California has some of the most employer-friendly laws in the country. However, employers too often don’t fully understand and/or abide by them, and employees may not realize that they’ve been cheated out of money they earned.
When employers don’t comply with the law, the matter may have to go to court. Sometimes these cases make their way to the highest court in the state.
Classifying premium pay as wages
The California Supreme Court has just handed down a ruling in a class action suit against a security company regarding the pay that non-exempt employees are due if they’re required by their employer to work through all or part of a break. Hourly employees are entitled to take a 30-minute unpaid break every five hours. They’re also entitled to a paid 10-minute rest break for every four hours or part of that fourth hour worked.
If an employer knowingly fails to pay an employee for a break after requiring them to work through all or part of it, they must give them “premium pay” of an additional hour’s wages on top of payment for the break time they worked through.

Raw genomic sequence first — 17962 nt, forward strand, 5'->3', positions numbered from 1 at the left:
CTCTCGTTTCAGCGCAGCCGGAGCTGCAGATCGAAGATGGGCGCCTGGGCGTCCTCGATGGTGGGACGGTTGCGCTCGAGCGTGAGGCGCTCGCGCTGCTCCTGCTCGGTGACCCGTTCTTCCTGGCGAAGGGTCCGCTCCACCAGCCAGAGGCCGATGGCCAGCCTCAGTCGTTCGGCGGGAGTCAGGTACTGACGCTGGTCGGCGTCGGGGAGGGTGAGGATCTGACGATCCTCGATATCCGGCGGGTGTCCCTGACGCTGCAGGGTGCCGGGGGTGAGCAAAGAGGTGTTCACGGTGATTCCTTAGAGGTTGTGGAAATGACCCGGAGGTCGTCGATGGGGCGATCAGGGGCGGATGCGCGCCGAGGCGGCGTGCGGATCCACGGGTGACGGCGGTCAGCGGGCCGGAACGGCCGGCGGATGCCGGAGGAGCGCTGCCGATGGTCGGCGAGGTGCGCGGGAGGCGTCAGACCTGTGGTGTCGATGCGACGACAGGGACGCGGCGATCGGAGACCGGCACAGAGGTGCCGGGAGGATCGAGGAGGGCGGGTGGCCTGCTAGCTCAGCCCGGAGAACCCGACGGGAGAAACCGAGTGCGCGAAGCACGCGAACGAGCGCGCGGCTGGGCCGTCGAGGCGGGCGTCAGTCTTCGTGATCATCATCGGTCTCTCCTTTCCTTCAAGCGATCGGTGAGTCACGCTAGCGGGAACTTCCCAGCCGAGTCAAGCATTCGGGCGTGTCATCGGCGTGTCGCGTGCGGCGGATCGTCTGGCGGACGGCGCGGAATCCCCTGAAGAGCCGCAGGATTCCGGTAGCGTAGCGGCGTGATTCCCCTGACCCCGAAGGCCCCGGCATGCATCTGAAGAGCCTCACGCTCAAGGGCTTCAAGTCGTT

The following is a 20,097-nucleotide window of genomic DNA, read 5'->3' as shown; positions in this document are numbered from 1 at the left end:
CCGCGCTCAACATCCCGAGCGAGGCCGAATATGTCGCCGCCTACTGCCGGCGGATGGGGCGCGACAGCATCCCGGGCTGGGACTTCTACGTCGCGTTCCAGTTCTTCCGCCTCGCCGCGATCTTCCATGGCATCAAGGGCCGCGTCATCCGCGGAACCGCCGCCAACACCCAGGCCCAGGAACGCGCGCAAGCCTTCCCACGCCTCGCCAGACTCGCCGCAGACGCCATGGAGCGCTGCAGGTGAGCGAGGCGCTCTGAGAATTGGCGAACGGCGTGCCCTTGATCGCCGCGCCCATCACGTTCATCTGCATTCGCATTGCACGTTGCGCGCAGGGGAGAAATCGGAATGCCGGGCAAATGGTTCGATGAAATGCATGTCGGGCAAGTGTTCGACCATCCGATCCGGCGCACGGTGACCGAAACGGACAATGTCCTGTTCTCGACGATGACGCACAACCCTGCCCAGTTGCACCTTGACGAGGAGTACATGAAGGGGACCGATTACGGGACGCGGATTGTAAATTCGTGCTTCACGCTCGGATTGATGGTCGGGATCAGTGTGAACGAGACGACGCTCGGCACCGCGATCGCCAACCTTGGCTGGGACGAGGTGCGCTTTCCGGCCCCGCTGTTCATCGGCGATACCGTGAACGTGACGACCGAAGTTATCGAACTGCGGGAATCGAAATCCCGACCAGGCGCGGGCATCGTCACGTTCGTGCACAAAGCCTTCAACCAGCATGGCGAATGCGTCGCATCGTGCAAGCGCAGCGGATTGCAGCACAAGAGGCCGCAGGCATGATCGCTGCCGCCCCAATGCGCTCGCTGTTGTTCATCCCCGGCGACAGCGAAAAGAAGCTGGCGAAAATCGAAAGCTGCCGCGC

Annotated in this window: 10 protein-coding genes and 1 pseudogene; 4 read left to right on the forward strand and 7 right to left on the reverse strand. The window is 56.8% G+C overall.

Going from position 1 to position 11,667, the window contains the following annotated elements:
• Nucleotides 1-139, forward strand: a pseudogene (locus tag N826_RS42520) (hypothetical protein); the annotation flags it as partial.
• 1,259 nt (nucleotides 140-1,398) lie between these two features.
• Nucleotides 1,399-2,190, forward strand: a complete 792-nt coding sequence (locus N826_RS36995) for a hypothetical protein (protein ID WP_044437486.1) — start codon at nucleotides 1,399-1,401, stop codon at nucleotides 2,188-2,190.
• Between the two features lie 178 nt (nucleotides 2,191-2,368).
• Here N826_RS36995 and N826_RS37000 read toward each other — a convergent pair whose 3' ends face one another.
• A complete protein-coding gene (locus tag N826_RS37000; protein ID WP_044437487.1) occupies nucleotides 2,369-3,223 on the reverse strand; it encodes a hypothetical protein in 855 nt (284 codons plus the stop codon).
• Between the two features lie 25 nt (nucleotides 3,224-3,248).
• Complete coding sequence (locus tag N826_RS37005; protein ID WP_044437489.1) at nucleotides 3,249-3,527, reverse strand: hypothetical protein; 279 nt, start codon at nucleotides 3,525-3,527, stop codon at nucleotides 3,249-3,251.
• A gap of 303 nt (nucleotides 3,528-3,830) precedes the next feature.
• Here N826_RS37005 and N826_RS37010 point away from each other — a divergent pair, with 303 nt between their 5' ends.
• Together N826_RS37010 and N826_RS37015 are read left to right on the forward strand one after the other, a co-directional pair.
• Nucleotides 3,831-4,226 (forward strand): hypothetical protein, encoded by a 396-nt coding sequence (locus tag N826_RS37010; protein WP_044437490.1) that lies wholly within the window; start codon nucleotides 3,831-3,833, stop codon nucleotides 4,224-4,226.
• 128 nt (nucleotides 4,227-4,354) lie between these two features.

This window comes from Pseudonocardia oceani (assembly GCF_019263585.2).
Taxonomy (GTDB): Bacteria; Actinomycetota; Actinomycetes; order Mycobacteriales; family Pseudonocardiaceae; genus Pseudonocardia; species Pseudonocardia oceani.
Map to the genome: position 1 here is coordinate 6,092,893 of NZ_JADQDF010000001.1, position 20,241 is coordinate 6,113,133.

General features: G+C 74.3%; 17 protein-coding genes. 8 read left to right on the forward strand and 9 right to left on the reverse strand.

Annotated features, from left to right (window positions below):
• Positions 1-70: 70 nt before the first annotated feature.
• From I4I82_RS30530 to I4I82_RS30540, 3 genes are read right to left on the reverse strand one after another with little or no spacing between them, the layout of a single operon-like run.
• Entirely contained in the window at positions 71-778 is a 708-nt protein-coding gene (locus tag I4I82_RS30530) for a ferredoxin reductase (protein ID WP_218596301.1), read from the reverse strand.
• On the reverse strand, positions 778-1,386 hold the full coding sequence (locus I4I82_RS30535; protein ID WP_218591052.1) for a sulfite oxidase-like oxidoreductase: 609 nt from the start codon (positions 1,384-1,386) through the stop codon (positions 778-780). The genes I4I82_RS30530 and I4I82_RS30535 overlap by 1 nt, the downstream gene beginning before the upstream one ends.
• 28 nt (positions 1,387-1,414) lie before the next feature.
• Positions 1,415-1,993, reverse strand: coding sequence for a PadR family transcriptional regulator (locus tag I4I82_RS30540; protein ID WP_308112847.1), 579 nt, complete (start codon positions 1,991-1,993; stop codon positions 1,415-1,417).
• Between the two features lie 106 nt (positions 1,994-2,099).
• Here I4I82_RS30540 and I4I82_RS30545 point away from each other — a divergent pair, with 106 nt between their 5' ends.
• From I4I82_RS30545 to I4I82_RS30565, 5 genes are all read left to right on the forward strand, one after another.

The California Supreme Court concluded that any additional payment that employers are required to make “to compensate for the unlawful deprivation of a guaranteed break….constitutes wages subject to the same timing and reporting rules as other forms of compensation for work.”
Timing of payment
Why is this classification of this premium pay as wages important? It means that employees have to be paid this money on the paycheck for the period in which that work was done. If they aren’t, an employer can face even more penalties.
Of course, under the law, nonexempt employees are allowed to waive some breaks. For example, they can waive that meal break, but only if they aren’t working for more than six hours. Employers can’t lawfully try to get around having to pay these penalties by requiring employees to designate that they “waived” a break. Unfortunately, this can and does happen.
If you believe that you haven’t been paid what you’re owed for your work or that you’ve been pressured to waive breaks, you should address the issue with your employer. If you aren’t satisfied with the response or if you suffer retaliation for speaking up, it may be wise to seek legal guidance to protect your rights under California law.